Education as vehicle of change
Southern Cross University has taken the lead in developing a regenerative agriculture course that will give students an understanding of ecology, a knowledge of themselves and of working within a community. (3:52)
Tammi Jonas - President, Australian Food Sovereignty Alliance
I think change is is something that keeps this sort of creative and alive and excited and I'm like a changed junkie. Give me something new and creative all the time and that's how I feel about change.
For humanity it's the same as my feeling about change in that change is good for us it challenges us and it makes us think harder about things than if everything's always just the same and that can help us as society get better at what we do because we were challenged.
Derek Smith - Working with Nature; Farmers and Educators of regenerative farming, Gura NSW
I took a group of organic farming students to a friend of mine up at Glen Innes and he had a property up there but he was my AG teacher at high school. The first thing he said to me when we started he said you know all that stuff that I taught you at school and I said yeah he said don't do that anymore so.. A lot of the stuff I learnt at university was not what I teach at all these days I some of it was almost the antithesis of what I teach now.
Kerry Cochrane - President, Australian Institute of Ecological Agriculture Cooperative Ltd.
Education is about the development of a rounded approach to understanding life it's about the making of meaning in each person's life it's about an individual journey it's about an end point where a person can go out into the world and improve that world. So it has many facets to it but largely it's really about a journey that individual goes on because they have a purpose and that purpose relates to a greater whole.
Bruce Pascoe - Indigenous historian and author of Dark Emu
We need a reward curiosity that's what schools ought to do because inevitably and traditionally the study of science has had rewards for the human world.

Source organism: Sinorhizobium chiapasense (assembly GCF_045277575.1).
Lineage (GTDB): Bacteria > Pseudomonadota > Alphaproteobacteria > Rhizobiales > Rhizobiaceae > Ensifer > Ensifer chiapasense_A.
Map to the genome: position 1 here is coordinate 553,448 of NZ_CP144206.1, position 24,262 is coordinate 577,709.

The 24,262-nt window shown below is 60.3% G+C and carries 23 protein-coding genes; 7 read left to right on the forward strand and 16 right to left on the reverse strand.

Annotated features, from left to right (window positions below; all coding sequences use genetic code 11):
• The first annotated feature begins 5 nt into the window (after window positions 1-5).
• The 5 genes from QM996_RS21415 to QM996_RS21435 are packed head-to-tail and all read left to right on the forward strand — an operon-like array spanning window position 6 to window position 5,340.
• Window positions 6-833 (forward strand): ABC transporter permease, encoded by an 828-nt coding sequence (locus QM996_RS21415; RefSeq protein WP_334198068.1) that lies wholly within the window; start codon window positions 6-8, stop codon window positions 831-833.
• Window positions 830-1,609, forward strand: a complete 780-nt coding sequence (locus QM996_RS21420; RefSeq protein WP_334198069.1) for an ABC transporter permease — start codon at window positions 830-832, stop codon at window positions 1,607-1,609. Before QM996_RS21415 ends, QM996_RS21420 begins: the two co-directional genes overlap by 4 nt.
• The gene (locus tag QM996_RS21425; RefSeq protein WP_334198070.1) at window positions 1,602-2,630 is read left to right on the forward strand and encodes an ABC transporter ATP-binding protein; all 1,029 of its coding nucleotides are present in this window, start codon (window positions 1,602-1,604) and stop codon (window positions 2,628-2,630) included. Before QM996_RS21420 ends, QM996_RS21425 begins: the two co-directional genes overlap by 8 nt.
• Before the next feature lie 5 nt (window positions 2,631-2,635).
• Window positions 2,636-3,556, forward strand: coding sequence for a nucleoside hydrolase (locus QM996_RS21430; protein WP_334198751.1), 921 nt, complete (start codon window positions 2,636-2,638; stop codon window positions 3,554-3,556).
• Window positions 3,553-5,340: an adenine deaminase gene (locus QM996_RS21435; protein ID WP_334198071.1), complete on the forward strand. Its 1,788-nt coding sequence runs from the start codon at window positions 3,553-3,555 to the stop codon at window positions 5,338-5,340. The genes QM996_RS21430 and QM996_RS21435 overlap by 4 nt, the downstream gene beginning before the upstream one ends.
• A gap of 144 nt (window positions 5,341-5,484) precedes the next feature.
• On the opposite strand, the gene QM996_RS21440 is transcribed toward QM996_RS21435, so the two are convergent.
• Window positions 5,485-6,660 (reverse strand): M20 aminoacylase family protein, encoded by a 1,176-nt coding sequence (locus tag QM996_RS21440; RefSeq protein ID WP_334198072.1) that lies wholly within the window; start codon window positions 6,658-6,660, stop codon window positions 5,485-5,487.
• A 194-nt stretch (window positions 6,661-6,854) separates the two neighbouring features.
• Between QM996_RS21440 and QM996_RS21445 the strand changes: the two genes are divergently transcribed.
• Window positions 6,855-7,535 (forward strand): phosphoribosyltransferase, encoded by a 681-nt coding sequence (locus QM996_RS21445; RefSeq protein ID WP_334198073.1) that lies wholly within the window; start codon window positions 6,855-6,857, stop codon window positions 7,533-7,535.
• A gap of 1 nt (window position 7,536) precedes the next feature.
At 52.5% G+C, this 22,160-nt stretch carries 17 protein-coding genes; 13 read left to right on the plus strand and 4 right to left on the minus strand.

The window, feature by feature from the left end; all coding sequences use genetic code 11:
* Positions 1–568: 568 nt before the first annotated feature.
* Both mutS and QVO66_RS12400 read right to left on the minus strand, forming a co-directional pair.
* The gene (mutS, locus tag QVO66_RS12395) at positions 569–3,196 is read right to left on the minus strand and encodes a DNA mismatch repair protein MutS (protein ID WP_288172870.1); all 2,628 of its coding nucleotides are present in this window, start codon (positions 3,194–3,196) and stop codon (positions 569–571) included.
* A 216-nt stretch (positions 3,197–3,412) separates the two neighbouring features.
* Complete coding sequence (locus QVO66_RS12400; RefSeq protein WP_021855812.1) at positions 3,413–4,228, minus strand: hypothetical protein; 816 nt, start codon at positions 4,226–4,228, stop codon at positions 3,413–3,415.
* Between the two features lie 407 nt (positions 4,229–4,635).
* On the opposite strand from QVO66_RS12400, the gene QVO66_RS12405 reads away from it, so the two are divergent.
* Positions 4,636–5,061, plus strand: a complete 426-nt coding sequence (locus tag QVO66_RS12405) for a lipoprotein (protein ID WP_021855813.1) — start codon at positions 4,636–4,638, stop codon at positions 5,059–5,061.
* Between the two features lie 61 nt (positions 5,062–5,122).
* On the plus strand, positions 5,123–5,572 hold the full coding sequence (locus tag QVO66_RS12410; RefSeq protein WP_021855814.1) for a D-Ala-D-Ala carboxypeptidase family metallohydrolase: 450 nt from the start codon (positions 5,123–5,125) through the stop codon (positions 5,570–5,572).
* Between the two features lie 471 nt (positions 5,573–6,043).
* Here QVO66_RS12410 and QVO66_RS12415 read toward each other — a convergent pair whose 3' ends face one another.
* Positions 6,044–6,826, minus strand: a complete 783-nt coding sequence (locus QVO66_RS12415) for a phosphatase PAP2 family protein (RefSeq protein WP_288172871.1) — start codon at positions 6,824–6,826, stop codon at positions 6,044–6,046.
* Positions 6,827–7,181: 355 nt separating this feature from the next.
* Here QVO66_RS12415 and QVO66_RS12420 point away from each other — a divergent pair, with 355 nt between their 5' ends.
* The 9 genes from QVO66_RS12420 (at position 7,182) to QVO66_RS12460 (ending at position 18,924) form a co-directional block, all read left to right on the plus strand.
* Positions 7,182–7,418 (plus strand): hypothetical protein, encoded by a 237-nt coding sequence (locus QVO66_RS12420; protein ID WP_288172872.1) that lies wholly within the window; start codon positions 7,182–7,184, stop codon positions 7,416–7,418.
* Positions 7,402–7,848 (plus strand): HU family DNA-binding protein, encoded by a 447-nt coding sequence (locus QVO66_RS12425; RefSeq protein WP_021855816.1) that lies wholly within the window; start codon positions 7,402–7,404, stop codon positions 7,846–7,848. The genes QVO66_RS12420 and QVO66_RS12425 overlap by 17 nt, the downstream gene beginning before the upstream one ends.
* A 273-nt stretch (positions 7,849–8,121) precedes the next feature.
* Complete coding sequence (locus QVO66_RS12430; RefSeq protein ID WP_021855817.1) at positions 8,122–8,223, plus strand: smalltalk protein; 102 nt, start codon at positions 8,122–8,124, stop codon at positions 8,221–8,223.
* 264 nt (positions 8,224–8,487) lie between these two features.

We're always doing the best we can with the information we have and sometimes we find out later there was more information that could made us do things differently and that doesn't mean we were wrong it just means we had more to learn.
Our education system is letting us down. So in most of the major universities we are still being taught old-school agronomy you know where it's not whether to add chemical it's how much at what time of year. The hope for me has come out of some of the much smaller and younger universities I think is they have a nimbleness to them where they're prepared to make change and be responsive to society. they're not the establishment saying we already have all the answers.
In terms of degrees in agriculture in Australia most are agricultural science degrees and they're reductionist in style it's about subjects and about examinations there isn't one on regenerative agriculture in this country the course at Southern Cross University in regenerative agriculture will give students an understanding of the nature of what they're working with the ecosystem that is there how to work with that ecosystem how to know what happens when you do what you do on the farm and how that might impact on an ecosystem.
So that's what we want our graduates to come out with is a knowledge of ecology, a knowledge of themselves and a knowledge of how to work in a community.
Lorraine Gordon - Founder, Regenerative Agriculture Alliance & Direct, Strategic Projects, Southern Cross University
Southern Cross University has taken the lead in this space. They are very well equipped, they've got a leading Soil lab in the world, a leading plant lab, they've got farming together so they've got the networks of farmers all over the country they've got capacity and they've got the will and they're brave enough to go out and actually address things in a holistic manner and so they are now right at the cutting edge of this regenerative agriculture movement and leading the way in all things ecology.